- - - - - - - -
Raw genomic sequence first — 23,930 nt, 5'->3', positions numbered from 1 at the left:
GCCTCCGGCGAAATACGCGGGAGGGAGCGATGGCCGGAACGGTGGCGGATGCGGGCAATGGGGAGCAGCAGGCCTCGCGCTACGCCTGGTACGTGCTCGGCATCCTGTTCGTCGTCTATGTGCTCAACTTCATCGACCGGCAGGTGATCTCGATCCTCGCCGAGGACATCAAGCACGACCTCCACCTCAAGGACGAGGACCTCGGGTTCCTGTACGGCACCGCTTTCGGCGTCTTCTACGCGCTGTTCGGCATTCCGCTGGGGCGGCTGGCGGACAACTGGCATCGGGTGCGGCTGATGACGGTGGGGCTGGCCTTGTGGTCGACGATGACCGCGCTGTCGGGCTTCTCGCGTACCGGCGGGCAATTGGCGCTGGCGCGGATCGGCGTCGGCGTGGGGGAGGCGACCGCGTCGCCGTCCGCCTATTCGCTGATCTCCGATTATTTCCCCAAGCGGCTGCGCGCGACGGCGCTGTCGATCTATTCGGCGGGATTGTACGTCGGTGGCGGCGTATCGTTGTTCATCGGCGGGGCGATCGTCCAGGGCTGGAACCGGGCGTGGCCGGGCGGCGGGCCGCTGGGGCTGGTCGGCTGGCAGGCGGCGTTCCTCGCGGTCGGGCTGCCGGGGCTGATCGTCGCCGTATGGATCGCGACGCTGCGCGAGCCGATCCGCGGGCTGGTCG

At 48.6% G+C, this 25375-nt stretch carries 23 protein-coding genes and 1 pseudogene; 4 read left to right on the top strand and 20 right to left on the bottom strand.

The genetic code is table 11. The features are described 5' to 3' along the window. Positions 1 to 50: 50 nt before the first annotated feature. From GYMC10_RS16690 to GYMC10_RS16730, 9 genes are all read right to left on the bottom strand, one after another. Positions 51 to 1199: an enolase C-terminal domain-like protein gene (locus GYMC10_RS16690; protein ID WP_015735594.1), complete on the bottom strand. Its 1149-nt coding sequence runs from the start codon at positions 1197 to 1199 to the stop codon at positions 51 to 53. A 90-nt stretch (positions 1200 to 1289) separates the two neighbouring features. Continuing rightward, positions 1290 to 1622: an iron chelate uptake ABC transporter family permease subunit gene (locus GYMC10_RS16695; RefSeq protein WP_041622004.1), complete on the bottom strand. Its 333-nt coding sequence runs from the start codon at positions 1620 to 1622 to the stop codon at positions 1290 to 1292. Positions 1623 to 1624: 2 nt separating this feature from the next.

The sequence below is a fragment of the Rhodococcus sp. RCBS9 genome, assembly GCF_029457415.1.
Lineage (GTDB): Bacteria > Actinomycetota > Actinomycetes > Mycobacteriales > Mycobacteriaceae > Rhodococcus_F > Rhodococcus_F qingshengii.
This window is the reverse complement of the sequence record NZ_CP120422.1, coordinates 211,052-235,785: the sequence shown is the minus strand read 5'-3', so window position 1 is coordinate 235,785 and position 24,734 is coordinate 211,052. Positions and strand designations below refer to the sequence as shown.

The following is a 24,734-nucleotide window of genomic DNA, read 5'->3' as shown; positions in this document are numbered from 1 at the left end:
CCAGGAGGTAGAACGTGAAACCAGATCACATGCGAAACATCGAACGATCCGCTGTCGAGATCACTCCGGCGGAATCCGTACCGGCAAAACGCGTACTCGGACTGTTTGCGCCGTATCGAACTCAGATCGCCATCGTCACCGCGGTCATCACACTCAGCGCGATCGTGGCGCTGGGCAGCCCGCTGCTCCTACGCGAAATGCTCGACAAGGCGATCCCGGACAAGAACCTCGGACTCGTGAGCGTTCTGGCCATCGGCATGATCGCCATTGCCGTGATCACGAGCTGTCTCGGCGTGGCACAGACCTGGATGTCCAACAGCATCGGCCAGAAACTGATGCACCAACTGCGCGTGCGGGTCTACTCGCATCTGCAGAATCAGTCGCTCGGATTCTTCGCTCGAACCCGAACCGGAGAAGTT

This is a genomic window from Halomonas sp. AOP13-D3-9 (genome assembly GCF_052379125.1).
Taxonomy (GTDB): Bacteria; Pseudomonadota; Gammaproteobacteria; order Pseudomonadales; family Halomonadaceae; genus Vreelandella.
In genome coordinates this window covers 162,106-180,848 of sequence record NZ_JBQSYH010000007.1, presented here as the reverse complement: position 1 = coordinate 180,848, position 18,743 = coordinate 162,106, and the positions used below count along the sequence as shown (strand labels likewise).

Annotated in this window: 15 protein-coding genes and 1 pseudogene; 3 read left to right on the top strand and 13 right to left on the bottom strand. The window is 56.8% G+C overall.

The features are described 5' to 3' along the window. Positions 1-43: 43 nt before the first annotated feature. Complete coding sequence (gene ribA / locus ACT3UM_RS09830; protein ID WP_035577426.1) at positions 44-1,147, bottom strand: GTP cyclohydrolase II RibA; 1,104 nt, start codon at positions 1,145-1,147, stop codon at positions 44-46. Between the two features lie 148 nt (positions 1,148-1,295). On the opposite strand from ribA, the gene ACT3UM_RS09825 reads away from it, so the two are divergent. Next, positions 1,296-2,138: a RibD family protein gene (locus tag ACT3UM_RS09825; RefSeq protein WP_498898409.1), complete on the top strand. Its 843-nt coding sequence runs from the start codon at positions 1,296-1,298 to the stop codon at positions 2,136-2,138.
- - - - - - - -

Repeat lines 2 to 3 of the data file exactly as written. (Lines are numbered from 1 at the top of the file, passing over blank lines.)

GCCTCCGGCGAAATACGCGGGAGGGAGCGATGGCCGGAACGGTGGCGGATGCGGGCAATGGGGAGCAGCAGGCCTCGCGCTACGCCTGGTACGTGCTCGGCATCCTGTTCGTCGTCTATGTGCTCAACTTCATCGACCGGCAGGTGATCTCGATCCTCGCCGAGGACATCAAGCACGACCTCCACCTCAAGGACGAGGACCTCGGGTTCCTGTACGGCACCGCTTTCGGCGTCTTCTACGCGCTGTTCGGCATTCCGCTGGGGCGGCTGGCGGACAACTGGCATCGGGTGCGGCTGATGACGGTGGGGCTGGCCTTGTGGTCGACGATGACCGCGCTGTCGGGCTTCTCGCGTACCGGCGGGCAATTGGCGCTGGCGCGGATCGGCGTCGGCGTGGGGGAGGCGACCGCGTCGCCGTCCGCCTATTCGCTGATCTCCGATTATTTCCCCAAGCGGCTGCGCGCGACGGCGCTGTCGATCTATTCGGCGGGATTGTACGTCGGTGGCGGCGTATCGTTGTTCATCGGCGGGGCGATCGTCCAGGGCTGGAACCGGGCGTGGCCGGGCGGCGGGCCGCTGGGGCTGGTCGGCTGGCAGGCGGCGTTCCTCGCGGTCGGGCTGCCGGGGCTGATCGTCGCCGTATGGATCGCGACGCTGCGCGAGCCGATCCGCGGGCTGGTCG

At 48.6% G+C, this 25375-nt stretch carries 23 protein-coding genes and 1 pseudogene; 4 read left to right on the top strand and 20 right to left on the bottom strand.